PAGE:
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G. Tatter

Haslam announces public review of Common Core two years ahead of schedule

Four years after their Tennessee roll-out, the Common Core State Standards will undergo a period of intense review by the public and committees of educators, Gov. Bill Haslam announced today.

“With these standards now in their fourth year, and with the discussion happening in Tennessee and across the country about Common Core state standards, Haslam believes this is the appropriate time to take a fresh look,” a press release from the governor’s office said.

Standards are typically reevaluated every six years, putting this review two years ahead of schedule.

The discussion around the Common Core, which are used to determine which skills students should learn for math and English, has been volatile. The governor, department of education officials, the heads of the Chamber of Commerce, and many legislators defend the standards as a means to boost Tennessee’s economy by increasing the number of residents ready for college and a career. The loudest critics of the standards, in the legislature and smaller school districts,  say the standards represent federal overreach into education.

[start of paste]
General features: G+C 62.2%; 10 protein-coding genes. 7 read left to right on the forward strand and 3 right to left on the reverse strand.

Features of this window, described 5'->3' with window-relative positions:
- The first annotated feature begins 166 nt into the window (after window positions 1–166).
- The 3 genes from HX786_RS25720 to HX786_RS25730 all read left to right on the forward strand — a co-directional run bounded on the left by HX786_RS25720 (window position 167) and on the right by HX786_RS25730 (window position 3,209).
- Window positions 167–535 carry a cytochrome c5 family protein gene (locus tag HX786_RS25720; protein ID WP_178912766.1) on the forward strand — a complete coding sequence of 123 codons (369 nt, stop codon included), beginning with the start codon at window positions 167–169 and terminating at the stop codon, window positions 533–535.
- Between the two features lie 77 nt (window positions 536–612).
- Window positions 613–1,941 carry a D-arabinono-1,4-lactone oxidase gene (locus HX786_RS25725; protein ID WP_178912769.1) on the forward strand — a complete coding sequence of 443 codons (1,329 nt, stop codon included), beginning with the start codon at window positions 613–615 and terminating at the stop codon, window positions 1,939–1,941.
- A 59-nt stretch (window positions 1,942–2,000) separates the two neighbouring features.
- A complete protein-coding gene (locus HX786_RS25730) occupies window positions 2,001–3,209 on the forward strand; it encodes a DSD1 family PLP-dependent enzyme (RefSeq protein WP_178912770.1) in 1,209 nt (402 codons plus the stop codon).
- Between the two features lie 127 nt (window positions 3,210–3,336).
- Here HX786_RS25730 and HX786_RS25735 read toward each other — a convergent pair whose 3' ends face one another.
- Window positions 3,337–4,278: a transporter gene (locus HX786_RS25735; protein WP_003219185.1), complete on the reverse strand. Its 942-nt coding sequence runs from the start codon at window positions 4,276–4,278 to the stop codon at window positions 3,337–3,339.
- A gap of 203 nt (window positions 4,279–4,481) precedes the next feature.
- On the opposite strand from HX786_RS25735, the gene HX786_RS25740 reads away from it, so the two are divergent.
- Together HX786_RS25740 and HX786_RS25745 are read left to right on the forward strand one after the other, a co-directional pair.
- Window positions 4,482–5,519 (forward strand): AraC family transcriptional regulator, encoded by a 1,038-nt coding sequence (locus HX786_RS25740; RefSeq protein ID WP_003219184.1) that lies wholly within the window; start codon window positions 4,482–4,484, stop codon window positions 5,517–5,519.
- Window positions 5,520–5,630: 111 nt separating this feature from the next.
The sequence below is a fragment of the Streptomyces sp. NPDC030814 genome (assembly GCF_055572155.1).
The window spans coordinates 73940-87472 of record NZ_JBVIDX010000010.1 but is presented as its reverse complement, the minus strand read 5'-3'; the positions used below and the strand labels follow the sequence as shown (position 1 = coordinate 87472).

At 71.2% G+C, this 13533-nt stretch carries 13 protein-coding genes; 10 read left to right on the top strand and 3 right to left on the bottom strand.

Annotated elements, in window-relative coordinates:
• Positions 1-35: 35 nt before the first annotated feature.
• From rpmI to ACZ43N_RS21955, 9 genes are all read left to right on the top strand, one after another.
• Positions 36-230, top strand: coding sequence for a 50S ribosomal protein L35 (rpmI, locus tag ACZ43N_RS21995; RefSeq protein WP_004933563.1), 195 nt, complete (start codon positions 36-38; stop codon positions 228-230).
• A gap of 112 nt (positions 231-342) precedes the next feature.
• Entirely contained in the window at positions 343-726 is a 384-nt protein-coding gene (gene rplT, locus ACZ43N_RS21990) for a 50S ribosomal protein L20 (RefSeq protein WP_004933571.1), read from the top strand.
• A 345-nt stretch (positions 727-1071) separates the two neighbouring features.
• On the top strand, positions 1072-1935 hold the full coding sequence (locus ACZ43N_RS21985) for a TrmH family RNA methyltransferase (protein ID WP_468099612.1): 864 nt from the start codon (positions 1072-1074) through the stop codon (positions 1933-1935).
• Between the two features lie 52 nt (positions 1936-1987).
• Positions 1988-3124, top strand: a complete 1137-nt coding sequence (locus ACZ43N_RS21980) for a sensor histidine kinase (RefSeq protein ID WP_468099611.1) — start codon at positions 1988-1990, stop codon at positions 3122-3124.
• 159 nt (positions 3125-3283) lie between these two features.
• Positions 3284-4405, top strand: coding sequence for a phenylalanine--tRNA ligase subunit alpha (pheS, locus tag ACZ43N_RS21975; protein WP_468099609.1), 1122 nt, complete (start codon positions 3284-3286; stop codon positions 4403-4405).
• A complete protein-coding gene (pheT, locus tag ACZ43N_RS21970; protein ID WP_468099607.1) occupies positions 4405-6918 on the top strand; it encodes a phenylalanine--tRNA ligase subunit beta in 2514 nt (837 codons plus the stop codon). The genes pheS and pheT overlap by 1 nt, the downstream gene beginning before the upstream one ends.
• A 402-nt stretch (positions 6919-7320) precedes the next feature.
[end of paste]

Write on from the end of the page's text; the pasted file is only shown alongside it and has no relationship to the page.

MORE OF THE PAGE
The standards were developed by educators from across the country and are used in most states, although other Southern states and Indiana have pulled back from them in the past year.

The most vocal critics, for the most part, have been politicians, not teachers. But a Vanderbilt study showed that teachers are becoming less supportive of the standards as well.

A promise to implement the common core figured prominently into the state’s 2010 application to Race to the Top, a federal grant competition that Tennessee won, funneling more than $500 million into its public schools.

According to the press release, the state will soon put up a website where the public can review and comment on each current standard. Next summer, after the period of public review, the standards will also be reviewed by teams of educators, as well as the Southern Regional Education Board, a non-profit headquartered in Atlanta. The state board of education will then review the committees’ recommendations.

Although the review won’t be complete until after the upcoming legislative session, the General Assembly could still repeal the standards in the spring. A bill to repeal the standards failed in the most recent session.